Talking about preventing senior financial abuse on Fresh Living Oct 06, 2014, 5:10 am By Heidi Carmack Pfaffroth

Tracey Larson is Bank of American Fork’s resident expert on age-friendly banking, whose passion stems from being a daughter and daughter-in-law of senior parents. She’s currently the financial representative for the Governor’s Commission on Aging and is also a member of Provo’s Elderly and Vulnerable Adult Coalition.

We’ve talked here about the risk of elder financial abuse and how to mitigate that risk. Sometimes, though, the risk comes from careless or uninformed planning. The example Janeen Diamond brought up on Fresh Living last week was of a daughter who is a joint account holder on her senior father’s account. If the daughter goes through a divorce, Diamond asked, is the father’s money vulnerable? See the video where Tracey talked about the implications of joint accounts and how to protect yourself and your loved ones.

Detecting counterfeit money Sep 29, 2014, 11:02 am By Heidi Carmack Pfaffroth

Recently, a customer came into one of our branches to deposit money from a very small, retail business. One of the $50 bills was counterfeit and we quickly realized that the counterfeiter took advantage of the fact that the receiving end of the bill was a young, inexperienced teenager, working his first summer job.

Another way a counterfeiter might scam people is with a stack of mixed bills for a KSL or Craigslist sale. A counterfeiter might buy your item from a re-sale site like KSL, and hand you a stack of $20 bills. Knowing you’ll likely notice if they’re all counterfeit, the counterfeiter will mix in fake bills in the middle, which you might skim by when you’re counting the money.

How can you avoid being scammed by counterfeit bills? Below are a few tips to help you.

Hold each bill up to the light. You should be able to see fibers, or threads, in the bills. Make sure you hold each one up, since some may be real and some may be counterfeit. You might feel silly at first, but it’s better to be safe than sorry!

What does the bill feel like? When you have a stack of bills, feel each one. Do any feel different than the others? Checking what the money feels like is one of the easiest ways to spot a counterfeit bill.

Think like a counterfeiter. Counterfeiters know better than to try and pass off fake bills at a bank. Counterfeiters typically try to launder counterfeit bills through fast-food restaurants, mall shops or other places where inexperienced teenagers won’t detect fake bills. If you’re a business owner, make sure all of your employees are trained on detecting counterfeit bills. Sometimes it helps to make sure they’ve seen and handled bills of different denominations. If you’re selling something on KSL or Craigslist or similar, make sure you’re wary of counterfeit bills.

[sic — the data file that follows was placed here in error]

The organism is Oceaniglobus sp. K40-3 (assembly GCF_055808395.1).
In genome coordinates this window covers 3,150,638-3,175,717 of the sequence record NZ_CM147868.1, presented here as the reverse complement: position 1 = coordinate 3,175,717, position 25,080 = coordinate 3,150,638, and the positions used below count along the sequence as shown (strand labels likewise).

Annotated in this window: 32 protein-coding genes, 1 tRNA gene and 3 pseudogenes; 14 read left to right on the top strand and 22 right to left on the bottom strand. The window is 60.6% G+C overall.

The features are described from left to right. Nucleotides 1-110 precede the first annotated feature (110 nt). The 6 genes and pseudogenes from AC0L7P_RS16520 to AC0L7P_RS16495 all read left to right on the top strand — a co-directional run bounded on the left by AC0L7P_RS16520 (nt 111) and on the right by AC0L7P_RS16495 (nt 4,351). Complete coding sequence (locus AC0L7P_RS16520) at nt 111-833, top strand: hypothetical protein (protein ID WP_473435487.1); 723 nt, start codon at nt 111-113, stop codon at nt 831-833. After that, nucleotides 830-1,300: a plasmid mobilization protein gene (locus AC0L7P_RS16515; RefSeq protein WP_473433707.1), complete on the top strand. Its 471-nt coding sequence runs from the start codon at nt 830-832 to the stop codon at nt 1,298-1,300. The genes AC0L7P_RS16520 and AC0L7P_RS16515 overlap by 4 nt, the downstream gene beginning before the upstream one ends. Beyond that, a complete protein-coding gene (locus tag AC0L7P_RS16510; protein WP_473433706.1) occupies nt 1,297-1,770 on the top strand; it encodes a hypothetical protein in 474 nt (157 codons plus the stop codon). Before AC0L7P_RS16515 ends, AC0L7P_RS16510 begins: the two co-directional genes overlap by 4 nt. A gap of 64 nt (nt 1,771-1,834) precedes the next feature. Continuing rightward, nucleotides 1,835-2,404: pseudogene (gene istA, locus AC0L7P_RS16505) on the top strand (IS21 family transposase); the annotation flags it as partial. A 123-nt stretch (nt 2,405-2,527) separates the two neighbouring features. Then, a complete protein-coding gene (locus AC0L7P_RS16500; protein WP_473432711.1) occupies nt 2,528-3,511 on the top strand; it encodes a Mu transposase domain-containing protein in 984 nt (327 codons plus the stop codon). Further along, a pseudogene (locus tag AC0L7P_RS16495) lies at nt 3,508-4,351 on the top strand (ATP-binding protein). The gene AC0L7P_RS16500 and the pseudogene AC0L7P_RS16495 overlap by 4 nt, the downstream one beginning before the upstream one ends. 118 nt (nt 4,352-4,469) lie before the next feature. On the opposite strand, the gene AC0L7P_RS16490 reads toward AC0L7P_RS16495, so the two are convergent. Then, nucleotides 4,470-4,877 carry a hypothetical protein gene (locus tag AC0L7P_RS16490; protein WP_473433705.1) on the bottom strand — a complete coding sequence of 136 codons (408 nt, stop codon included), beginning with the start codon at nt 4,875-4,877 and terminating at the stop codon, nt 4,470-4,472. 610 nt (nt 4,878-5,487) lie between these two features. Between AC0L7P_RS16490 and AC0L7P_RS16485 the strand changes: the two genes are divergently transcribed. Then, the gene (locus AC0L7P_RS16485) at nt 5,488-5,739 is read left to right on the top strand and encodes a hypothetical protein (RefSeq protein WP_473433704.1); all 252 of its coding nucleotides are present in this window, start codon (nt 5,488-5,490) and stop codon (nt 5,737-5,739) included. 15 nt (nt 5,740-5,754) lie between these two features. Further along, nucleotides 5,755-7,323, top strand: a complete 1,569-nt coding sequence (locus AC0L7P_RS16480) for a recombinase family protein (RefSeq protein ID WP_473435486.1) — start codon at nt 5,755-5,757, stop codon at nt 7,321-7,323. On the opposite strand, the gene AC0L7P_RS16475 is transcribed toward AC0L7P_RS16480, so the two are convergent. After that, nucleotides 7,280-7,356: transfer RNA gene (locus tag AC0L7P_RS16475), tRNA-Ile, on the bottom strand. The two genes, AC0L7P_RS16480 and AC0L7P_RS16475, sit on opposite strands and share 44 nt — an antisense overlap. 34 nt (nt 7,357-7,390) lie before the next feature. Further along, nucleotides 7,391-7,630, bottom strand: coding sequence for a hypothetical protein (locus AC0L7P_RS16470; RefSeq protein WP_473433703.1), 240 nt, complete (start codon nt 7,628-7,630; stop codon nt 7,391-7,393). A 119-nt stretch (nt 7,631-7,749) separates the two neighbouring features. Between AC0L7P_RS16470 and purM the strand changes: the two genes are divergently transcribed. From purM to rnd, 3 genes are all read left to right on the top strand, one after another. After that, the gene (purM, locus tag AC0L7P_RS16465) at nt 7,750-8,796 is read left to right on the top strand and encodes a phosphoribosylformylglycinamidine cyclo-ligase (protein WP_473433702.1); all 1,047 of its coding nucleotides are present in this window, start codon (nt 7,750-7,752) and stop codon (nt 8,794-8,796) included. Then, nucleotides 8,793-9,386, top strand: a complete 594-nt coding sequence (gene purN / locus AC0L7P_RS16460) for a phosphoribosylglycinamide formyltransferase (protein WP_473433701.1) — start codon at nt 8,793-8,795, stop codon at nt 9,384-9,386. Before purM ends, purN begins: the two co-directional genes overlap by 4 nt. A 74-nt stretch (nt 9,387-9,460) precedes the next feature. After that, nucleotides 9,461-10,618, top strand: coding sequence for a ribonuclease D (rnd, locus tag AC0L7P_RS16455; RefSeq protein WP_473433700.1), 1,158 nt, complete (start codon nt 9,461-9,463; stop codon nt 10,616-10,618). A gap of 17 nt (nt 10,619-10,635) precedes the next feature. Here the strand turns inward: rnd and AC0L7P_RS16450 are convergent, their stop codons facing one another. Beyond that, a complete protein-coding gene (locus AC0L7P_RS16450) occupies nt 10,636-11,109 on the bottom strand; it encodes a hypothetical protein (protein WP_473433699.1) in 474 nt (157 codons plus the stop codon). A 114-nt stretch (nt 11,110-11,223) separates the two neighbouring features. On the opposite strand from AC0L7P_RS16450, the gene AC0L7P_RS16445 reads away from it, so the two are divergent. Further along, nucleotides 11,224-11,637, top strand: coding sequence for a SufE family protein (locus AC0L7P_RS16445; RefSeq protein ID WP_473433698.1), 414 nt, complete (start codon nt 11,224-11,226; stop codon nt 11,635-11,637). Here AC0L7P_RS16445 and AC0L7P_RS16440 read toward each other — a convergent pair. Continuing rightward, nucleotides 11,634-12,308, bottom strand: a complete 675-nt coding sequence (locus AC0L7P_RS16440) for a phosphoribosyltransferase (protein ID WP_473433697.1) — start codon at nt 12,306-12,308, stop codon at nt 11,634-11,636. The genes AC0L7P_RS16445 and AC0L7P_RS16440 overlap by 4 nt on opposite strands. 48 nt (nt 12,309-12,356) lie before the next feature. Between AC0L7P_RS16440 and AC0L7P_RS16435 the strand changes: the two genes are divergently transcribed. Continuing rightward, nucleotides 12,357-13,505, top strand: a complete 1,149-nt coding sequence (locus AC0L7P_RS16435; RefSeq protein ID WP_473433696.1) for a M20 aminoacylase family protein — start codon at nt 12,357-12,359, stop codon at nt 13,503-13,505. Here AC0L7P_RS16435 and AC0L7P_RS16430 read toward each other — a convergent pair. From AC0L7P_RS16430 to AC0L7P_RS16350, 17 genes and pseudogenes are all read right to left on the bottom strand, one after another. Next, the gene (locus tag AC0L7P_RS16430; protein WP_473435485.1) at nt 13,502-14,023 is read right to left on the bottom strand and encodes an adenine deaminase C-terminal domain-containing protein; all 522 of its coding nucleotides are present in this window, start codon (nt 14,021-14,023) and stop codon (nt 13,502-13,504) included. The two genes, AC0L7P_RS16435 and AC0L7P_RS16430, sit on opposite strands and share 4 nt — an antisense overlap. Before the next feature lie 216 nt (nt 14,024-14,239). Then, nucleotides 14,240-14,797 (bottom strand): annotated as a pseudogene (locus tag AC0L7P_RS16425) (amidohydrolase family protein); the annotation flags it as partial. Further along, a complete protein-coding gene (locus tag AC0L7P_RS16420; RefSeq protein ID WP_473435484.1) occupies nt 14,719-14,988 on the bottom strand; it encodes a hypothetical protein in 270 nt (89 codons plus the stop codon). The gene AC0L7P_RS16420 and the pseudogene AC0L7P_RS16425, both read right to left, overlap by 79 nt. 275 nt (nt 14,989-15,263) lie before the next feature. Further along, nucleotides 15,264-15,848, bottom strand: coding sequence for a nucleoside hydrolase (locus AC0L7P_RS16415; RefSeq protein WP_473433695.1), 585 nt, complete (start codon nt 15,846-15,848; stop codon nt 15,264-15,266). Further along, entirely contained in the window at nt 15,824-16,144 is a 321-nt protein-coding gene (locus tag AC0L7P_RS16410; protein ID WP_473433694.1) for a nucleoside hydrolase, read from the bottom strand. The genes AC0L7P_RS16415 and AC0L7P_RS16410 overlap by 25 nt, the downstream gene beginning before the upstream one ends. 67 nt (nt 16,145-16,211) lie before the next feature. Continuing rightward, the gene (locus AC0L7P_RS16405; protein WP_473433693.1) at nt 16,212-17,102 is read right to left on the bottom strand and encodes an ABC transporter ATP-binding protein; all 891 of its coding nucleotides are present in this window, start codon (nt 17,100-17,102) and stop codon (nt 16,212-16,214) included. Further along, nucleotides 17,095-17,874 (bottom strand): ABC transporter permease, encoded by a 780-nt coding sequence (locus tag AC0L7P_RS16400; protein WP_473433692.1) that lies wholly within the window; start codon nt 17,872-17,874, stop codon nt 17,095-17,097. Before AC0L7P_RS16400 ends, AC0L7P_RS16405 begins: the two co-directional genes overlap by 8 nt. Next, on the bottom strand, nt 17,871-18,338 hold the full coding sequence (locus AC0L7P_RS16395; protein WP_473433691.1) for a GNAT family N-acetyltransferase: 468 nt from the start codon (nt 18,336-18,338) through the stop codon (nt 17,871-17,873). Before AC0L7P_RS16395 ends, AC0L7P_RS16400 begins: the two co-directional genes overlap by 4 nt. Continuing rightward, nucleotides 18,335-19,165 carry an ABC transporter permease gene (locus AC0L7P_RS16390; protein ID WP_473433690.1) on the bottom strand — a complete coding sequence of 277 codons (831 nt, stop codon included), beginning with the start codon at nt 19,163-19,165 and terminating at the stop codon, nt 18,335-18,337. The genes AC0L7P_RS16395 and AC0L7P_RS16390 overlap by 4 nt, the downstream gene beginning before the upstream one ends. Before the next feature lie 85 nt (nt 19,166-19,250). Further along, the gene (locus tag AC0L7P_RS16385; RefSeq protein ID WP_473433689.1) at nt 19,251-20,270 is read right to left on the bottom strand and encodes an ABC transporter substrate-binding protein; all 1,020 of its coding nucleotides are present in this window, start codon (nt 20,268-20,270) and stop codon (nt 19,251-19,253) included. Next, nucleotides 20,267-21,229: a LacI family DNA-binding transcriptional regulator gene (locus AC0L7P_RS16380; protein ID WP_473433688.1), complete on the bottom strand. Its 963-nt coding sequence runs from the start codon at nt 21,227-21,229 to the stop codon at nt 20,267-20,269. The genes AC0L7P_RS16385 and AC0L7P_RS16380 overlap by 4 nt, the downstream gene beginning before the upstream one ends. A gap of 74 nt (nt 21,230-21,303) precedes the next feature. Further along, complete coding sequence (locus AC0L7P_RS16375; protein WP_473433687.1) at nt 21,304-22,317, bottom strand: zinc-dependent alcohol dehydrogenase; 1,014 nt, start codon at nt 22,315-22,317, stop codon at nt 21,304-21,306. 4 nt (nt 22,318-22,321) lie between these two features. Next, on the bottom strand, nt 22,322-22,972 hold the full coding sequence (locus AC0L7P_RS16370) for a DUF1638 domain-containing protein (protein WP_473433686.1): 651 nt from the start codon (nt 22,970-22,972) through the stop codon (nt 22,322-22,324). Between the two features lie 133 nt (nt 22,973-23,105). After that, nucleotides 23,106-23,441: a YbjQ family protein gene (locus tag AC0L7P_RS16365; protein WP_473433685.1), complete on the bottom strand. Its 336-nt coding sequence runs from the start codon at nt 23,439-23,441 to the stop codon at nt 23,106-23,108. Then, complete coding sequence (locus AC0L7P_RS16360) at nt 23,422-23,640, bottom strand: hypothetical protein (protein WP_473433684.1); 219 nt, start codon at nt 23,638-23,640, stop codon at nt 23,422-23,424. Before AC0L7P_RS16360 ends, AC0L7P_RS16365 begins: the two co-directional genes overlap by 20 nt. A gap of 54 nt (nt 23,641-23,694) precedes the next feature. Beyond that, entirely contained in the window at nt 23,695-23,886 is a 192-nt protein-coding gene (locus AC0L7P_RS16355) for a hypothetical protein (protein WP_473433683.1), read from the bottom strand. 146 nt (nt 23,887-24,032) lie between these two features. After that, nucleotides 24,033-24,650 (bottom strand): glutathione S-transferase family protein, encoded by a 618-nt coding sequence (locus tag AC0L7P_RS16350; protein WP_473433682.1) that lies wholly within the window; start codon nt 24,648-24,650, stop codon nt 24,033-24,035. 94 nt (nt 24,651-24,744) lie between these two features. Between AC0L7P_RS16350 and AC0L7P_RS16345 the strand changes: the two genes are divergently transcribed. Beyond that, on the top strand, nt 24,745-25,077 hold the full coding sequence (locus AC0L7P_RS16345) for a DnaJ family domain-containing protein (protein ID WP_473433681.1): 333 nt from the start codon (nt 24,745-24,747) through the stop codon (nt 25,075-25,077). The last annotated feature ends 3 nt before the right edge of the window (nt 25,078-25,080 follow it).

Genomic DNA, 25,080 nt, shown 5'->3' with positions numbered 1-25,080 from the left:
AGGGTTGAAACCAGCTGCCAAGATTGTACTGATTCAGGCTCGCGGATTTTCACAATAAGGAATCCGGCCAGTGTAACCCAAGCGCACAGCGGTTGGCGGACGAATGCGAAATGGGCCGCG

Ask your banker. If you suspect something might be counterfeit, bring it to your banker’s attention. They likely have machines that help to detect fake bills and can check for you. Don’t try and hide it in a stack of bills.

Know your money. Visit the U.S. Bureau of Engraving and Printing and check out the different security features on each of the old and new bills. The more familiar you are with these, the more difficult it will be for a counterfeiter to fool you.

Check out other resources. The Secret Service provides background information about currency security you might be interested in checking out.

As always, be wary and don’t be afraid to question a bill you receive. If you have questions, come talk to a banker in any of our 14 branches or call us at 800-815-BANK.

What Big Eyes You Have Sep 26, 2014, 6:10 am By Heidi Carmack Pfaffroth

Be on the watch to prevent senior exploitation.

Family Caregivers: The Invisible Army Sep 25, 2014, 2:09 pm By Heidi Carmack Pfaffroth

Ways to lighten the loan when helping with your loved one’s finances.


How to Build a $1,000 Emergency Fund in 10 Months Sep 23, 2014, 10:07 am By Heidi Carmack Pfaffroth

Guest post by Katie Bryan, America Saves

Do you have $1,000 set aside for emergencies? If you already do, you could probably use another $1,000 in that account. Experts recommend keeping at least three months expenses in a reliable, liquid account – though even an extra $1,000 can be a life-saver. But finding $1,000 to save isn’t always easy. That’s why we’ve put together this four-step plan on how to save $1,000 in 10 months.

Get Started with These 4 Steps

  1. 1.       Find a Safe Place to Save Your Money – You will want to save your money in an account that you can access easily in case of an emergency. That means you should probably not keep this savings in a U.S. Savings Bond or in mutual funds. Choose a traditional savings account or a short-term certificate-of-deposit (CD), currently the most attractive accounts. (Early withdrawal penalties on a CD rarely lower the yield below that of a savings account.) Consider opening a new account or sub-account for this money so you’re not tempted to spend it. Most importantly, do not keep savings in a checking account, which pays no or low interest and is too easy to access.


  1. 2.       Save $100 a month – If you are already saving $100 a month, great! Skip to step 3. If not, you need to either earn $100 more a month or cut back in order to find that $100 to save. America Saves has a list of 54 ways to save money to get you started. It can also help to pay yourself first and save the $100 at the beginning of the month instead of waiting to see if you have money left over to save at the end of the month.